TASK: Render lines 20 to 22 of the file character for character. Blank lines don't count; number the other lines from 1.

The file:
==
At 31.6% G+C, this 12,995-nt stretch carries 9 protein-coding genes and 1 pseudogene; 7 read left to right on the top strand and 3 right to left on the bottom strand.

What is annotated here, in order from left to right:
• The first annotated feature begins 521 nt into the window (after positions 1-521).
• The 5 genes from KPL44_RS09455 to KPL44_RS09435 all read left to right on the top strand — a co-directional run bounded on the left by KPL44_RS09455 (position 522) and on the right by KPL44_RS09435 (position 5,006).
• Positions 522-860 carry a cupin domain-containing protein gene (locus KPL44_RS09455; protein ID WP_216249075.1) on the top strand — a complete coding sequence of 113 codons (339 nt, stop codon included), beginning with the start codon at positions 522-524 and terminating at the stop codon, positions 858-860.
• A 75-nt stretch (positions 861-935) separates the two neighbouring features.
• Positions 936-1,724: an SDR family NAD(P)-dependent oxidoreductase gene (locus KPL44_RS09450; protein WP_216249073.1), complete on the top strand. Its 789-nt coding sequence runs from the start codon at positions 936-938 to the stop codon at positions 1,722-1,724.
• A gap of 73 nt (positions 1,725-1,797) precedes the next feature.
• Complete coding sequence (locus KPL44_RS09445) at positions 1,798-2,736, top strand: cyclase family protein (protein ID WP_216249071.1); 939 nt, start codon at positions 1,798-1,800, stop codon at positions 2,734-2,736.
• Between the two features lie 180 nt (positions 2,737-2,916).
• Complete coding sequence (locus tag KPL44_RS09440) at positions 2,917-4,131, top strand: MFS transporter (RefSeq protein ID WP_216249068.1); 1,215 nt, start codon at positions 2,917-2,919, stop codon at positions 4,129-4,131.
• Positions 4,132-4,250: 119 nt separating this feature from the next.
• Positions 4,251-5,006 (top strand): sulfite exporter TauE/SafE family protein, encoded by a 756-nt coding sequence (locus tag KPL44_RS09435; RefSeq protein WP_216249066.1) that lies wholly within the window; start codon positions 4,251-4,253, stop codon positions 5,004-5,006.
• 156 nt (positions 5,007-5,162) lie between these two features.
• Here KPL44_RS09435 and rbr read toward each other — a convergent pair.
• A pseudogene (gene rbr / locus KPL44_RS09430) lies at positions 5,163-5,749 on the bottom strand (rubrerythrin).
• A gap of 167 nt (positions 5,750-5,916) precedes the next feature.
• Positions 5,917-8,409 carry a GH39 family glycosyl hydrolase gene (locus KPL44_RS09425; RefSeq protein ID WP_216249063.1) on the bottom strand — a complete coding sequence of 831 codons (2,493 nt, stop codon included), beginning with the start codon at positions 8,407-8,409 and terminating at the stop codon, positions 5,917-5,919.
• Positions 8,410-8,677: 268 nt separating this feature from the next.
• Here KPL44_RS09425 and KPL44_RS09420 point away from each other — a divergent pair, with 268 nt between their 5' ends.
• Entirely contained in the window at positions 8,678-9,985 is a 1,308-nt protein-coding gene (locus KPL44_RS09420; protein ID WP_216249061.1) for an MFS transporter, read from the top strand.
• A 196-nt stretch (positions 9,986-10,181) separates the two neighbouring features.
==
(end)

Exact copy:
• Here KPL44_RS09425 and KPL44_RS09420 point away from each other — a divergent pair, with 268 nt between their 5' ends.
• Entirely contained in the window at positions 8,678-9,985 is a 1,308-nt protein-coding gene (locus KPL44_RS09420; protein ID WP_216249061.1) for an MFS transporter, read from the top strand.
• A 196-nt stretch (positions 9,986-10,181) separates the two neighbouring features.